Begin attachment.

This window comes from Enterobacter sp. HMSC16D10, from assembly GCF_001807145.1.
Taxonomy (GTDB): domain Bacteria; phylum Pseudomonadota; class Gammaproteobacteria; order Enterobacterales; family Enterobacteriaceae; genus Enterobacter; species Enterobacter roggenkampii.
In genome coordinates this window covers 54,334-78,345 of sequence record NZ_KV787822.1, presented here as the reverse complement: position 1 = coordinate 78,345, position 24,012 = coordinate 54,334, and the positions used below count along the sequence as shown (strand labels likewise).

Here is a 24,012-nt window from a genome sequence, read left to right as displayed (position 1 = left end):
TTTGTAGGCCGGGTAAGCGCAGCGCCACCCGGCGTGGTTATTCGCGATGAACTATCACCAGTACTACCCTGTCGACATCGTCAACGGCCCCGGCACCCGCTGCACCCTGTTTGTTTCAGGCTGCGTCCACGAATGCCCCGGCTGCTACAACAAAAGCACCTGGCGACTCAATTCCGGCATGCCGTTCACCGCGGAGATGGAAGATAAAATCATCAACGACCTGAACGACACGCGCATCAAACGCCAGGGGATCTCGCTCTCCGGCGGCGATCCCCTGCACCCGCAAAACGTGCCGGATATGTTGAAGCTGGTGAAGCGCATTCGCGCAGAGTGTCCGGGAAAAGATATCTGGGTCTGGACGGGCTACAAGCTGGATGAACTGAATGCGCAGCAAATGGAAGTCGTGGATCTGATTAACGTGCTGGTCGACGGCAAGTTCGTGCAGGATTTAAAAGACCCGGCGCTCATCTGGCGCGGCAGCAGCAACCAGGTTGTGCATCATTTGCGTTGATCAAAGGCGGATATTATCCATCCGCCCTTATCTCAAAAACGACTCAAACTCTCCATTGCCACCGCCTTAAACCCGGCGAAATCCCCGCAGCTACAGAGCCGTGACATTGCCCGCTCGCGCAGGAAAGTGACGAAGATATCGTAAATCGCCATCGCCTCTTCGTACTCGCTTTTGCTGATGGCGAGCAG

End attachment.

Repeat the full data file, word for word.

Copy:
This window comes from Enterobacter sp. HMSC16D10, from assembly GCF_001807145.1.
Taxonomy (GTDB): domain Bacteria; phylum Pseudomonadota; class Gammaproteobacteria; order Enterobacterales; family Enterobacteriaceae; genus Enterobacter; species Enterobacter roggenkampii.
In genome coordinates this window covers 54,334-78,345 of sequence record NZ_KV787822.1, presented here as the reverse complement: position 1 = coordinate 78,345, position 24,012 = coordinate 54,334, and the positions used below count along the sequence as shown (strand labels likewise).

Here is a 24,012-nt window from a genome sequence, read left to right as displayed (position 1 = left end):
TTTGTAGGCCGGGTAAGCGCAGCGCCACCCGGCGTGGTTATTCGCGATGAACTATCACCAGTACTACCCTGTCGACATCGTCAACGGCCCCGGCACCCGCTGCACCCTGTTTGTTTCAGGCTGCGTCCACGAATGCCCCGGCTGCTACAACAAAAGCACCTGGCGACTCAATTCCGGCATGCCGTTCACCGCGGAGATGGAAGATAAAATCATCAACGACCTGAACGACACGCGCATCAAACGCCAGGGGATCTCGCTCTCCGGCGGCGATCCCCTGCACCCGCAAAACGTGCCGGATATGTTGAAGCTGGTGAAGCGCATTCGCGCAGAGTGTCCGGGAAAAGATATCTGGGTCTGGACGGGCTACAAGCTGGATGAACTGAATGCGCAGCAAATGGAAGTCGTGGATCTGATTAACGTGCTGGTCGACGGCAAGTTCGTGCAGGATTTAAAAGACCCGGCGCTCATCTGGCGCGGCAGCAGCAACCAGGTTGTGCATCATTTGCGTTGATCAAAGGCGGATATTATCCATCCGCCCTTATCTCAAAAACGACTCAAACTCTCCATTGCCACCGCCTTAAACCCGGCGAAATCCCCGCAGCTACAGAGCCGTGACATTGCCCGCTCGCGCAGGAAAGTGACGAAGATATCGTAAATCGCCATCGCCTCTTCGTACTCGCTTTTGCTGATGGCGAGCAG